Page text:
After surgeries in Afghanistan and the US, Zach says he's just happy his shooter was horrible at aiming.
His parents, Tina and Joe, are equally happy. Tina said she found out about the injury over the phone.
"It was a call no parent ever wants to get," she said, eyes tearing. "My heart about stopped. We're just thankful that his injuries – as serious as they are – are minor, and that he made it back home alive."
She said seeing him wave and smile for the first time in six months when he arrived in the US was an enormous, indescribable relief.
The Zach family isn't a "military family," so Tina said she didn't know how emotionally difficult sending her son off would be.
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"All you do is worry," she said. "Living through this whole thing has been a real eye-opener."
At first, Zach said his parents tried to talk him out of joining the military and steered him toward college instead. But college just wasn't his thing, she said. "He's never regretted joining. He wrote letters home saying that he's finally found what he was born to do. How can you not support that?"
When Zach was 21, he announced to his family that he wanted to join the Marines. And after he's recovered from his gunshot wound, he plans to rejoin them for a lifelong career.
Zach says seeing his wife's face when he first arrived stateside was "just awesome."
"She stuck with me through everything – training, boot camp, school of infantry. She's my own personal nurse now. She's been taking care of me every step of the way," he added.
The two were married Valentine's Day, a few weeks before Zach left for Afghanistan, March. 5.
In the middle east, he says he was taken aback by all the sand, plains and dry riverbeds.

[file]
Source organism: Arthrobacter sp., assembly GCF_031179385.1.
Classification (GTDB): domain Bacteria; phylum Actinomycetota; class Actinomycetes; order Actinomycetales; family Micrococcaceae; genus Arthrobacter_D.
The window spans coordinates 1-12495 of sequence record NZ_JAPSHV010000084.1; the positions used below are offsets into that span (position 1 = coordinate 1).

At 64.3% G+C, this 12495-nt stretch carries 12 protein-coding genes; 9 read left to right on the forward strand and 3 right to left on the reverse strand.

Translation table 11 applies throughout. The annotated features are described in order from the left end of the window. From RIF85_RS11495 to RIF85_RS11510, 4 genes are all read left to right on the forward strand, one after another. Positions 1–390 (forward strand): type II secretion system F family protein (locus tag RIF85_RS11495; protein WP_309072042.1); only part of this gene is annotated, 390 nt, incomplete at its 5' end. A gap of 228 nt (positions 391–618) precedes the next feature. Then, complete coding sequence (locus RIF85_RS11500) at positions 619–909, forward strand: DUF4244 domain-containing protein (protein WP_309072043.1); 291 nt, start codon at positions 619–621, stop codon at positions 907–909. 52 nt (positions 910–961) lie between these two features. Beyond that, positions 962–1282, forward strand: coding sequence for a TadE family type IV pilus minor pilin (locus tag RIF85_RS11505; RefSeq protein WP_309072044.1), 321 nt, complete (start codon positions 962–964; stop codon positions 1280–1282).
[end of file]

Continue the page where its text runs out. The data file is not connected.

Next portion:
"It never rained once in the whole six months I was over there. The weather went from 100 to 135 degrees."
But the dust was the worst part, he said.
"No matter what, if you put a dollar bill in a Ziploc bag and pull it out a day later, it's going to be covered in sand. We had to clean our rifles every day."
Zach said while he was overseas, he was fascinated by how Afghanis grow their food. Natives have to pump water from hundreds of feet below ground to cultivate crops like watermelon, grapes, corn and poppies.
Tina says the best thing for parents to do for children away at war is support them, write letters every single week.
"(Write about) big things and little things, tell them what your day was like, because that's all they have to go on," she said. "They're totally cut off from family and what's going on in the world. I went as far as sending him a card from the cat."
She added that those who can should make donations to non-profit organizations, like Wounded Warrior Project (www.woundedwarriorproject.org), Semper Fi (semperfifund.org), The Aleethia Foundation (www.aleethia.org) and Desert Angels (thedesertangel.org/)
"These groups are wonderful and we had first-hand experience with that do wonderful things for the military, marines and wounded soldiers directly," she said.
Reporter, Lake Orion Review